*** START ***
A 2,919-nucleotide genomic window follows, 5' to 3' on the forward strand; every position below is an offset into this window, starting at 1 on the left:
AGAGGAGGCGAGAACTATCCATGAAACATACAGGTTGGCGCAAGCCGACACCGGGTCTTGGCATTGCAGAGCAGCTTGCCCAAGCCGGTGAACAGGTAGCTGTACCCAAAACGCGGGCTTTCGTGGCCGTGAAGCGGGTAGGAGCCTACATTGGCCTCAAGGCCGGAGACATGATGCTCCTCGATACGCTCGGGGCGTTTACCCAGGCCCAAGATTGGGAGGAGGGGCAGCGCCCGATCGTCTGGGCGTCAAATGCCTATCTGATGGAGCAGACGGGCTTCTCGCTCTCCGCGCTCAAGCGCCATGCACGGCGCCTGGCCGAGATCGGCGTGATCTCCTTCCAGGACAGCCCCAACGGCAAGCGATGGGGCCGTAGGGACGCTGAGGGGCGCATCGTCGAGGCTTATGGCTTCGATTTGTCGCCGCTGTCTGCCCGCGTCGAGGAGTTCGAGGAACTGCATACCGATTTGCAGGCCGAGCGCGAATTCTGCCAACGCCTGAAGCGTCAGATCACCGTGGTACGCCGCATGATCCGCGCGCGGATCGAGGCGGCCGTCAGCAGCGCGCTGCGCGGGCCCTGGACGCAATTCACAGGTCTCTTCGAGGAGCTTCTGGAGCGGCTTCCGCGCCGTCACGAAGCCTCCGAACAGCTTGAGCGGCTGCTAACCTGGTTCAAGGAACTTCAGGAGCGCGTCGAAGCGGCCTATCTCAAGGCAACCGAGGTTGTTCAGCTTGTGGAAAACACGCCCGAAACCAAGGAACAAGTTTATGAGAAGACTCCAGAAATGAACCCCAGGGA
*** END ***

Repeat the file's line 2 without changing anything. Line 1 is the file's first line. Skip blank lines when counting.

AGAGGAGGCGAGAACTATCCATGAAACATACAGGTTGGCGCAAGCCGACACCGGGTCTTGGCATTGCAGAGCAGCTTGCCCAAGCCGGTGAACAGGTAGCTGTACCCAAAACGCGGGCTTTCGTGGCCGTGAAGCGGGTAGGAGCCTACATTGGCCTCAAGGCCGGAGACATGATGCTCCTCGATACGCTCGGGGCGTTTACCCAGGCCCAAGATTGGGAGGAGGGGCAGCGCCCGATCGTCTGGGCGTCAAATGCCTATCTGATGGAGCAGACGGGCTTCTCGCTCTCCGCGCTCAAGCGCCATGCACGGCGCCTGGCCGAGATCGGCGTGATCTCCTTCCAGGACAGCCCCAACGGCAAGCGATGGGGCCGTAGGGACGCTGAGGGGCGCATCGTCGAGGCTTATGGCTTCGATTTGTCGCCGCTGTCTGCCCGCGTCGAGGAGTTCGAGGAACTGCATACCGATTTGCAGGCCGAGCGCGAATTCTGCCAACGCCTGAAGCGTCAGATCACCGTGGTACGCCGCATGATCCGCGCGCGGATCGAGGCGGCCGTCAGCAGCGCGCTGCGCGGGCCCTGGACGCAATTCACAGGTCTCTTCGAGGAGCTTCTGGAGCGGCTTCCGCGCCGTCACGAAGCCTCCGAACAGCTTGAGCGGCTGCTAACCTGGTTCAAGGAACTTCAGGAGCGCGTCGAAGCGGCCTATCTCAAGGCAACCGAGGTTGTTCAGCTTGTGGAAAACACGCCCGAAACCAAGGAACAAGTTTATGAGAAGACTCCAGAAATGAACCCCAGGGA